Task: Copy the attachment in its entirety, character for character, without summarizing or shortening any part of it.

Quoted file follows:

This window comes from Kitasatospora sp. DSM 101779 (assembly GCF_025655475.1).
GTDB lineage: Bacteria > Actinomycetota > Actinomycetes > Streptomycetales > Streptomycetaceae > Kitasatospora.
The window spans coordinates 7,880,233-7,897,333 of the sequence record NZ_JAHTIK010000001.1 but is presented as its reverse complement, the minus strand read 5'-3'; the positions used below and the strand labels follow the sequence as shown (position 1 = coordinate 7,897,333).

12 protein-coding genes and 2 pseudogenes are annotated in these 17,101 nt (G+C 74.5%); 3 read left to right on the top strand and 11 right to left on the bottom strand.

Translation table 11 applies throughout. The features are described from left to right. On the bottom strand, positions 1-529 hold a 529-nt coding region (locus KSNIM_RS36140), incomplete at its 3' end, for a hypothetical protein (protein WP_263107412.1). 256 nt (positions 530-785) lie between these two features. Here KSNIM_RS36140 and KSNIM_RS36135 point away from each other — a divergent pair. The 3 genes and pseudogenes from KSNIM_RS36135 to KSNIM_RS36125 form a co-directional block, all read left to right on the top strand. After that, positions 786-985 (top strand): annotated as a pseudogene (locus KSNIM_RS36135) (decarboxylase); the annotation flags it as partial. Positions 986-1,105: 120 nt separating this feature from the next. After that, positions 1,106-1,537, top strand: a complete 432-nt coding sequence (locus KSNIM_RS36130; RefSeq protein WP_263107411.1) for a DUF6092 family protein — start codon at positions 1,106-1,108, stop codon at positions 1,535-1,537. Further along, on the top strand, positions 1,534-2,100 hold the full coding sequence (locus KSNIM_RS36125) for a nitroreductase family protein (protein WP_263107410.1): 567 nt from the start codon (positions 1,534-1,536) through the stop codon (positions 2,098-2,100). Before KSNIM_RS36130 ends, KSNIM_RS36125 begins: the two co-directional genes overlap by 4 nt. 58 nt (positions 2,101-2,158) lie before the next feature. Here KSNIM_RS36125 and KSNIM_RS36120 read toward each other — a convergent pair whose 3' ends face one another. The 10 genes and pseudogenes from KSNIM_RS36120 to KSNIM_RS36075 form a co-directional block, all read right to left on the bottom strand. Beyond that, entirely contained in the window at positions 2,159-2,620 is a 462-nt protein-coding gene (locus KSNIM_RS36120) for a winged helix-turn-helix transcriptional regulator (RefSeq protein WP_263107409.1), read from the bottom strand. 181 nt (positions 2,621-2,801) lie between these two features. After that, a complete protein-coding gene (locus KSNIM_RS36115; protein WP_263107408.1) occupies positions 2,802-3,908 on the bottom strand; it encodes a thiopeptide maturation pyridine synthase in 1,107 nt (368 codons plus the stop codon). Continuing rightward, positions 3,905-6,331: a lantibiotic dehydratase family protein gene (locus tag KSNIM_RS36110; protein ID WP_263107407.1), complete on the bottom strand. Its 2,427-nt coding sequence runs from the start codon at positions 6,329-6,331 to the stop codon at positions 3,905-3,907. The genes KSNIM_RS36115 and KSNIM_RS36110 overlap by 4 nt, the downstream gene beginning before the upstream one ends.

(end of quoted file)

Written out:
This window comes from Kitasatospora sp. DSM 101779 (assembly GCF_025655475.1).
GTDB lineage: Bacteria > Actinomycetota > Actinomycetes > Streptomycetales > Streptomycetaceae > Kitasatospora.
The window spans coordinates 7,880,233-7,897,333 of the sequence record NZ_JAHTIK010000001.1 but is presented as its reverse complement, the minus strand read 5'-3'; the positions used below and the strand labels follow the sequence as shown (position 1 = coordinate 7,897,333).

12 protein-coding genes and 2 pseudogenes are annotated in these 17,101 nt (G+C 74.5%); 3 read left to right on the top strand and 11 right to left on the bottom strand.

Translation table 11 applies throughout. The features are described from left to right. On the bottom strand, positions 1-529 hold a 529-nt coding region (locus KSNIM_RS36140), incomplete at its 3' end, for a hypothetical protein (protein WP_263107412.1). 256 nt (positions 530-785) lie between these two features. Here KSNIM_RS36140 and KSNIM_RS36135 point away from each other — a divergent pair. The 3 genes and pseudogenes from KSNIM_RS36135 to KSNIM_RS36125 form a co-directional block, all read left to right on the top strand. After that, positions 786-985 (top strand): annotated as a pseudogene (locus KSNIM_RS36135) (decarboxylase); the annotation flags it as partial. Positions 986-1,105: 120 nt separating this feature from the next. After that, positions 1,106-1,537, top strand: a complete 432-nt coding sequence (locus KSNIM_RS36130; RefSeq protein WP_263107411.1) for a DUF6092 family protein — start codon at positions 1,106-1,108, stop codon at positions 1,535-1,537. Further along, on the top strand, positions 1,534-2,100 hold the full coding sequence (locus KSNIM_RS36125) for a nitroreductase family protein (protein WP_263107410.1): 567 nt from the start codon (positions 1,534-1,536) through the stop codon (positions 2,098-2,100). Before KSNIM_RS36130 ends, KSNIM_RS36125 begins: the two co-directional genes overlap by 4 nt. 58 nt (positions 2,101-2,158) lie before the next feature. Here KSNIM_RS36125 and KSNIM_RS36120 read toward each other — a convergent pair whose 3' ends face one another. The 10 genes and pseudogenes from KSNIM_RS36120 to KSNIM_RS36075 form a co-directional block, all read right to left on the bottom strand. Beyond that, entirely contained in the window at positions 2,159-2,620 is a 462-nt protein-coding gene (locus KSNIM_RS36120) for a winged helix-turn-helix transcriptional regulator (RefSeq protein WP_263107409.1), read from the bottom strand. 181 nt (positions 2,621-2,801) lie between these two features. After that, a complete protein-coding gene (locus KSNIM_RS36115; protein WP_263107408.1) occupies positions 2,802-3,908 on the bottom strand; it encodes a thiopeptide maturation pyridine synthase in 1,107 nt (368 codons plus the stop codon). Continuing rightward, positions 3,905-6,331: a lantibiotic dehydratase family protein gene (locus tag KSNIM_RS36110; protein ID WP_263107407.1), complete on the bottom strand. Its 2,427-nt coding sequence runs from the start codon at positions 6,329-6,331 to the stop codon at positions 3,905-3,907. The genes KSNIM_RS36115 and KSNIM_RS36110 overlap by 4 nt, the downstream gene beginning before the upstream one ends.